What Is Going On?
Mountain laurel (Larrea tridentata) is a tree native to the southwestern United States. It grows from sea level to at least 10,000 feet elevation in the mountains. Its bark is smooth and grayish brown with light yellow stripes running through it. Leaves are oval or ovate, dark green above and pale green below, and grow up to 6 inches long and 1 inch wide. They have five leaflets each.
The trees produce small white flowers in clusters called rosettes, which are followed by tiny seeds. These seeds are very hard to see, but they look like little black dots and they’re found only on the seed heads. When these seeds germinate, they turn into tiny plants that don’t do anything except live out their lives.
There are two main types of disease affecting mountain laurel: soft rot and powdery mildew. Soft rot is caused by fungi and occurs when the fungus attacks the roots of the plant. The fungus will eat away at the root system until there isn’t enough room for new roots to grow, causing death. Powdery mildew is caused by bacteria that attack the leaves and stems of a tree.
This type of disease kills trees within one year after symptoms appear.
Soft rot appears first as a general yellowing of the leaves. Leaves will wilt and turn brown, whereas the veins will remain green. This is accompanied by a general wilting of the plant and roots that turn black at the point where they were connected to the tree. This type of disease is only recognized upon digging up the infected tree and seeing discoloration and fungal growth on or around the roots.
Powdery mildew causes a white or grayish growth on the surface of both the upper and lower sides of the leaves. It may also be accompanied by white patches on the stem. These patches are sometimes surrounded by a slightly darker area. The patches turn yellow, then brown, and eventually cause premature leaf drop.
Soft rot is caused by several different fungi that affect mountain laurel, and the improper use of pesticides may increase the risk of infection.
Powdery mildew is caused by a specific type of bacteria that is activated by sunlight and high temperatures.
There are no known cures for these diseases, so the best way to treat them is to prevent them from occurring in the first place. The following steps can help extend the life of your mountain laurel:
1. Keep the soil slightly dry.
This can be done by only watering the plant during the morning and making sure the soil is dry before nightfall.
2. Space plants far enough apart so they get plenty of air circulation.
3. Lay cardboard down under the plants to prevent the spread of disease and water in the morning rather than in the evening to allow the roots to dry out.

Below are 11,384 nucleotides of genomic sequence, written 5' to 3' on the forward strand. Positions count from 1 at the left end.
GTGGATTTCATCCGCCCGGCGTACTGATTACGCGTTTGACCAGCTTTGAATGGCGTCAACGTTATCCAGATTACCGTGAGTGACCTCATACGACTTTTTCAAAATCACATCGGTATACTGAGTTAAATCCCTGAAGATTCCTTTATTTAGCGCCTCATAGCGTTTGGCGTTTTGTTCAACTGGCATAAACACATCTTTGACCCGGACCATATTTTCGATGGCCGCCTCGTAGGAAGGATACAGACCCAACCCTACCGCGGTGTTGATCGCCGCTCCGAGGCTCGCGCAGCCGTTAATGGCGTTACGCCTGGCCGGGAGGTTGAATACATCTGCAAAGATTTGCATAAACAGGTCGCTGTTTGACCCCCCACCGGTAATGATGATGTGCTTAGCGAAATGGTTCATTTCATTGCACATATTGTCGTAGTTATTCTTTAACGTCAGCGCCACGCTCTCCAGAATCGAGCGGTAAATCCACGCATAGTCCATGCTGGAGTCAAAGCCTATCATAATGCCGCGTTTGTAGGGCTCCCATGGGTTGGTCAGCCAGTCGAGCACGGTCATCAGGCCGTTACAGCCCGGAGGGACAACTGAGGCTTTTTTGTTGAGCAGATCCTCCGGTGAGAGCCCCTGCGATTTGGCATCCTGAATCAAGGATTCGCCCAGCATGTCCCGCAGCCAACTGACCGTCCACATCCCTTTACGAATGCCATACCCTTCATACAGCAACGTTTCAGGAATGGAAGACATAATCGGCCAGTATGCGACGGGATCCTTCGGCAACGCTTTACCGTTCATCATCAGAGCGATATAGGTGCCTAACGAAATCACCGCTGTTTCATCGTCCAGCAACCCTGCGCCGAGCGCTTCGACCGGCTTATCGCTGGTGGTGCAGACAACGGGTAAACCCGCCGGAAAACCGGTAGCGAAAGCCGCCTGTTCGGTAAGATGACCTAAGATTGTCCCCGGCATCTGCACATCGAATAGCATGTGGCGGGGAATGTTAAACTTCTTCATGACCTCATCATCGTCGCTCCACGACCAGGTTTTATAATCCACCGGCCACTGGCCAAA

4. Pull up and remove all diseased plants and their roots as soon as you notice any disease symptoms.
5. Consider not planting mountain laurel in your area at all.
Unfortunately, once a plant starts showing symptoms of disease, there is very little that can be done to save it. While you can dig up and remove the infected plants, the disease will continue to spread to your other plants.
The main way to prevent these diseases is to not plant mountain laurel at all in your area. It just isn’t worth it.
Mountain laurel cannot tolerate shade, so if you want to plant it, make sure it gets plenty of sun. While mountain laurel can grow in a range of different soil types, it does best in well-draining sandy loam. Avoid planting mountain laurel in the same place every year and only buy plants from a reliable source.
There aren’t really any pests that will severely affect mountain laurel in your area. There are, however, some insects and rodents that tend to like mountain laurel just as much as you do.
Animals and rodents love to eat the leaves and flowers of mountain laurel. These pests must be dealt with if you want your plant to survive.
Powdery mildew can be spread by insects that love to eat diseased foliage. Keeping your laurel free of these types of insects will help prevent the spread of disease.
Animal and rodent pests:
Mountain laurel tends to be very appealing to a wide variety of animals and rodents. They love to snack on the leaves and flowers, completely unmindful of the fact that the plant is poisonous to them. The deer and rabbits tend to eat the foliage and contribute to its destruction, while rodents like to burrow under the soil and chew on the roots. Either way, your mountain laurel will not survive for very long if you have an overabundance of these pests.
There are many ways to deal with animals and rodents. You can use chemicals such as poisons and traps, or you can take a less harmful approach with fencing and certain plants that repel these types of pests.
Native American tribes used to incorporate mountain laurel into their culture. Some tribes used the berries as a substitute for food while others used them as medicine or added them to ceremonial rituals.
Tribes also incorporated the flowers into their everyday lives. They would sometimes be used to make necklaces or simply to make decorative designs. The leaves were sometimes used for ceremonial purposes as well, although not very often.